Nix and Halat complain that the district court mistakenly instructed the jury that the defendants acted “knowingly” if they “deliberately closed [their] eyes to what otherwise would have been obvious.” First, they contend that there was no evidence to support the instruction. This Circuit has established a two-part test to determine when a deliberate ignorance instruction is warranted. “The evidence must show that: (1) the defendant was subjectively aware of a high probability of the existence of the illegal conduct; and (2) the defendant purposely contrived to avoid learning of the illegal conduct.” United States v. Faulkner, 17 F.3d 745, 766 (5th Cir.1994). Halat argues that the government did not show that he knew of the conspiracies, that he was subjectively aware of a high probability of illegal conduct, or that he sought to avoid learning of the illegal conduct. Second, both defendants contend that the court erred in not limiting the deliberate ignorance instruction because the instruction was inconsistent with the essential elements of the conspiracy. They urge us to adopt Second Circuit authority holding that it is an error to give a deliberate ignorance instruction in relation to the issue of knowing participation in a conspiracy. United States v. Fletcher, 928 F.2d 495, 502-503 (2nd Cir.1991).
The standard of review applied to a defendant's claim that a jury instruction was inappropriate is “whether the court's charge, as a whole, is a correct statement of the law and whether it clearly instructs jurors as to the principles of the law applicable to the factual issues confronting them.” United States v. August, 835 F.2d 76, 77 (5th Cir.1987). The district court “may not instruct the jury on a charge that is not supported by the evidence.” United States v. Ortega, 859 F.2d 327, 330 (5th Cir.1988). Further, in determining whether the evidence reasonably supports the charge, the evidence and all reasonable inferences that may be drawn from it are viewed in the light most favorable to the government. United States v. Lara-Velasquez, 919 F.2d 946, 950 (5th Cir.1990).
We find that there was sufficient evidence to support a deliberate ignorance instruction. Halat knew the high probability of illegal conduct, and he purposely contrived to avoid learning it. Halat managed the thousands of dollars that Nix's operation generated, and he gave Sharpe, Nix's girlfriend, free run of his office. Halat also met and spoke with those planning the Sherrys' murders. Regarding the claim that the instruction was not proper in a conspiracy we note that this Circuit has consistently approved a deliberate ignorance instruction in such cases. See, e.g., United States v. Scott, 159 F.3d 916, 924 n. 6 (5th Cir.1998) (citing six different conspiracy cases in which the court has used a deliberate ignorance instruction and noting that the court has consistently held the deliberate ignorance instruction proper when supported by sufficient evidence).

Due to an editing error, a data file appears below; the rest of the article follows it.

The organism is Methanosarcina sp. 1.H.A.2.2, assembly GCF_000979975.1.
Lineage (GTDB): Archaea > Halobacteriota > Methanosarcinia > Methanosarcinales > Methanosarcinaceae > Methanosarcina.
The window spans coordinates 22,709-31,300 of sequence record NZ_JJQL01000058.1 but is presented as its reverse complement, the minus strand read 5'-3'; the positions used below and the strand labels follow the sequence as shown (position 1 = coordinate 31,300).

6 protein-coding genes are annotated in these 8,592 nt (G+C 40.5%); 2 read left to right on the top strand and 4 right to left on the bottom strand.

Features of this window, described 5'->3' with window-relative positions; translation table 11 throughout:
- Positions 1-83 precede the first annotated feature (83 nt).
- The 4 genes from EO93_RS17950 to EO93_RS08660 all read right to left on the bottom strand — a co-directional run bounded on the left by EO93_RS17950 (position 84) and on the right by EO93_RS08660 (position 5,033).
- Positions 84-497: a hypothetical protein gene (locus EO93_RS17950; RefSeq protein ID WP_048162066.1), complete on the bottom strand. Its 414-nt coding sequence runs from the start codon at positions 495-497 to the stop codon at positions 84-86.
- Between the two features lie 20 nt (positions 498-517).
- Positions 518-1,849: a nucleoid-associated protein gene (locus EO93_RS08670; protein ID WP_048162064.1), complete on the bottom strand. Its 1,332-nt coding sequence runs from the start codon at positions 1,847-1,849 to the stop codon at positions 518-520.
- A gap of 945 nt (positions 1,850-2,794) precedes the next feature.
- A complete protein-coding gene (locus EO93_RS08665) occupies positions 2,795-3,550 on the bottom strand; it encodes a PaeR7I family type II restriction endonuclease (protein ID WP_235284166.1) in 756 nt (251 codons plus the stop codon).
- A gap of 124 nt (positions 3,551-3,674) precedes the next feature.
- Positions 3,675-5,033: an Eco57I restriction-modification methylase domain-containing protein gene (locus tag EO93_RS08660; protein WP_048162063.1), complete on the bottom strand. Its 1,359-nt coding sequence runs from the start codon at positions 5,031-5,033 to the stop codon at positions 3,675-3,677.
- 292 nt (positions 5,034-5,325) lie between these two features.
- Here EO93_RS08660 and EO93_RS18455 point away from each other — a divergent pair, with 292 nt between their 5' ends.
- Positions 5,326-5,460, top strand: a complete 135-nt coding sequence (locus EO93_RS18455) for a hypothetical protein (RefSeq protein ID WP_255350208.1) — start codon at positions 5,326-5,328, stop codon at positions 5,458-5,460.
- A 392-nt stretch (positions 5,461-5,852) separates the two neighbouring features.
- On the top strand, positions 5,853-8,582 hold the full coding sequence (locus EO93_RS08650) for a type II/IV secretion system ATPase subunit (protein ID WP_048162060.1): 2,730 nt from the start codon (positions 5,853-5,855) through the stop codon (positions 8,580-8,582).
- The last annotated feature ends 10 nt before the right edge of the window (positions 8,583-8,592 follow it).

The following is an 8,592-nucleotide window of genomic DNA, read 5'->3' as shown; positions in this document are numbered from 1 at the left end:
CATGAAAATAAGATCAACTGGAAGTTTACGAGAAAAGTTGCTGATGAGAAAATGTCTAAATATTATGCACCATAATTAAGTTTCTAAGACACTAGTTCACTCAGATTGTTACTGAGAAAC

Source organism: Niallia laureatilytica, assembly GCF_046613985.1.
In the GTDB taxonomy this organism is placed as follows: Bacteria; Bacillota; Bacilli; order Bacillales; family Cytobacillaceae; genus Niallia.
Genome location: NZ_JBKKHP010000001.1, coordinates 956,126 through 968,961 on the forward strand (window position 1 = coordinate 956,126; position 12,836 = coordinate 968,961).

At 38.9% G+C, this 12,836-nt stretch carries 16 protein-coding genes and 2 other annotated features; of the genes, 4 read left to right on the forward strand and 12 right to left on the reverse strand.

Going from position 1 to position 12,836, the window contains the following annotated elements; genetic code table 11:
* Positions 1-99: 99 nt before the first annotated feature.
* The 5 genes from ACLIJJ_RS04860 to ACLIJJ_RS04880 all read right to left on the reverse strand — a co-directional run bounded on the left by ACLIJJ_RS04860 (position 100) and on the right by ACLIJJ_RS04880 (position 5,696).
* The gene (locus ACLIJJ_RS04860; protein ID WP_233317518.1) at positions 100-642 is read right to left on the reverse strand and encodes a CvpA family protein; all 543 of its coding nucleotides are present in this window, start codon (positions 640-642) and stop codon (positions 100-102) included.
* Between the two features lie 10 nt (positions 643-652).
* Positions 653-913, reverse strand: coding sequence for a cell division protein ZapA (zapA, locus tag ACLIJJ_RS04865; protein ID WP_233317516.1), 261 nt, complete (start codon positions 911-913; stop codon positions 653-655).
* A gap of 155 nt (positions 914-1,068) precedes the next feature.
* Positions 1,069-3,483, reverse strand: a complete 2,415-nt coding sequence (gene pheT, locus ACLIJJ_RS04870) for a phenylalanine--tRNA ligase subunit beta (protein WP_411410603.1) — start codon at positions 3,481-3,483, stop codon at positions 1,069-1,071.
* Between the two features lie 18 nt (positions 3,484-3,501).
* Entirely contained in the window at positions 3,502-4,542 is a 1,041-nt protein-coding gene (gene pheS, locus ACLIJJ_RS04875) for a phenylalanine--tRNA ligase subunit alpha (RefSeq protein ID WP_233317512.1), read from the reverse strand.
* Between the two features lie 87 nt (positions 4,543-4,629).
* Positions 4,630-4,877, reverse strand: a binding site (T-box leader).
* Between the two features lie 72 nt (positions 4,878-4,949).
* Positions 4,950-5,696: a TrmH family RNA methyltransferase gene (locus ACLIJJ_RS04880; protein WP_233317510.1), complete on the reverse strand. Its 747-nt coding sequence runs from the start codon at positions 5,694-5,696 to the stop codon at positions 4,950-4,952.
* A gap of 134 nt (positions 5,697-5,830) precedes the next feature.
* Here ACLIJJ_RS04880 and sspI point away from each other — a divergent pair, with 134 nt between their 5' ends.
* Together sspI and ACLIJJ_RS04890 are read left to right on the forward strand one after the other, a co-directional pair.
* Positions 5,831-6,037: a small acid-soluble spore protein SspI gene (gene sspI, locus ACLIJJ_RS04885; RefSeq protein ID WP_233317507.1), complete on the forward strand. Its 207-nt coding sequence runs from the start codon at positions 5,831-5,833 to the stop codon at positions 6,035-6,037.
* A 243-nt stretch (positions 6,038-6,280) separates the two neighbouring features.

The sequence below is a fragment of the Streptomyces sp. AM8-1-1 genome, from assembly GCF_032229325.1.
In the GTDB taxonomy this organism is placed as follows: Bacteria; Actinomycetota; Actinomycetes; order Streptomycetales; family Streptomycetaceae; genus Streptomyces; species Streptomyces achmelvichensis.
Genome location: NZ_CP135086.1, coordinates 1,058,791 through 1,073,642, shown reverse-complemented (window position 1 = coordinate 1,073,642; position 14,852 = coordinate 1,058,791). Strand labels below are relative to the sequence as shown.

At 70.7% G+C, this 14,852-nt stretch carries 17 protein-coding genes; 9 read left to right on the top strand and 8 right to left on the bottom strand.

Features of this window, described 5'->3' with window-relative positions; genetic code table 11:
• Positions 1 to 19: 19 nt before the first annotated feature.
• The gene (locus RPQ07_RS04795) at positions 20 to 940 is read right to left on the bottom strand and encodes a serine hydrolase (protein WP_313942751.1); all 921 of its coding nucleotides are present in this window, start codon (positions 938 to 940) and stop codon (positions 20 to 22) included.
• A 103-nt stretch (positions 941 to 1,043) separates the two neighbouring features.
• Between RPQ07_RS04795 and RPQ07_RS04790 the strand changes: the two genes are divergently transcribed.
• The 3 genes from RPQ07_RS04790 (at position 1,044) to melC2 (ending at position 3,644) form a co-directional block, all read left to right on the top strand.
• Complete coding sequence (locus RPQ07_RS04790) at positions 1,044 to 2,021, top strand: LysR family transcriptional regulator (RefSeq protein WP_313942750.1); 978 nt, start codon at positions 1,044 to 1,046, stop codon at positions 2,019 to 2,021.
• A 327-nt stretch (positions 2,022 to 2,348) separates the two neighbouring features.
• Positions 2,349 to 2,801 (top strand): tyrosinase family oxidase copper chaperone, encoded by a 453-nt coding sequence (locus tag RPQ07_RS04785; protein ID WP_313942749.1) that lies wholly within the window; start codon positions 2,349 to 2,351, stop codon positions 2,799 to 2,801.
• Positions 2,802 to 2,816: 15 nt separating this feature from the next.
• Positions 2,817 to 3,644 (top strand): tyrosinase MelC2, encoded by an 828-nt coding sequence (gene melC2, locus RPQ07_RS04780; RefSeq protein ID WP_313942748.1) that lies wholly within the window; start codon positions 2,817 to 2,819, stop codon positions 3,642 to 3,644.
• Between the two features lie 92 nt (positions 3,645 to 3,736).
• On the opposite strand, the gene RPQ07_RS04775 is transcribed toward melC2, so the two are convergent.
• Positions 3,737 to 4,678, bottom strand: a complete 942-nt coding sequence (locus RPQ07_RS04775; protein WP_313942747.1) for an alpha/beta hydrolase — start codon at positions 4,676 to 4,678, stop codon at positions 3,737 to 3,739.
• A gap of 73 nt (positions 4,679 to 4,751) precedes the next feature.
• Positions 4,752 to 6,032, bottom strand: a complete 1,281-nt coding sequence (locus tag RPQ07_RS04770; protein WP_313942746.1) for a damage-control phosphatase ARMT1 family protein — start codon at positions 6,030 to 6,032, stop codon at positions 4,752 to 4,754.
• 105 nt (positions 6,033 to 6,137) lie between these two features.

D. Presentation of False Testimony
Halat and Nix contend that the government knowingly presented perjured testimony. Specifically, at the 1996 trial, witness Rhodes repeated his Sharpe I testimony that he was contacted by Ransom to kill the Sherrys and that Ransom told him he had carried out the contract killing. Gillich, on the other hand, testified that he contracted with Holcomb to kill the Sherrys, and that he did not know Rhodes or Ransom.
They also contend that the government violated their due process rights by changing its theory of the crime after the 1991 trial. In Sharpe I, the government maintained that Rhodes' testimony alone was sufficient direct evidence of the involvement of Ransom, Gillich and Halat in the murders. This theory is inconsistent with the government's present reliance on Gillich's testimony that Holcomb, and not Ransom, was the trigger man. Nix and Halat argue that this “flip-flopping” of theories violates the bedrock principles of due process.
As to the government knowingly presenting false testimony, reversal is required if it is shown that: (1) the testimony was false; (2) the testimony was material to the verdict; and (3) the prosecutor knew or believed the testimony to be false. United States v. Blackburn, 9 F.3d 353, 357 (5th Cir.1993). They contend that, because the testimony of Ransom and Gillich was false, material and the government knew it, their due process rights were violated. As to the change in government theories, the defendants contend that due process rights are violated when a prosecutor presents two different and inconsistent theories of the same crime in two different trials. Thompson v. Calderon, 120 F.3d 1045, 1058 (9th Cir.1997) (en banc), rev'd on other grounds, 523 U.S. 538, 118 S.Ct. 1489, 140 L.Ed.2d 728 (1998); Drake v. Kemp, 762 F.2d 1449, 1479 (11th Cir.1985).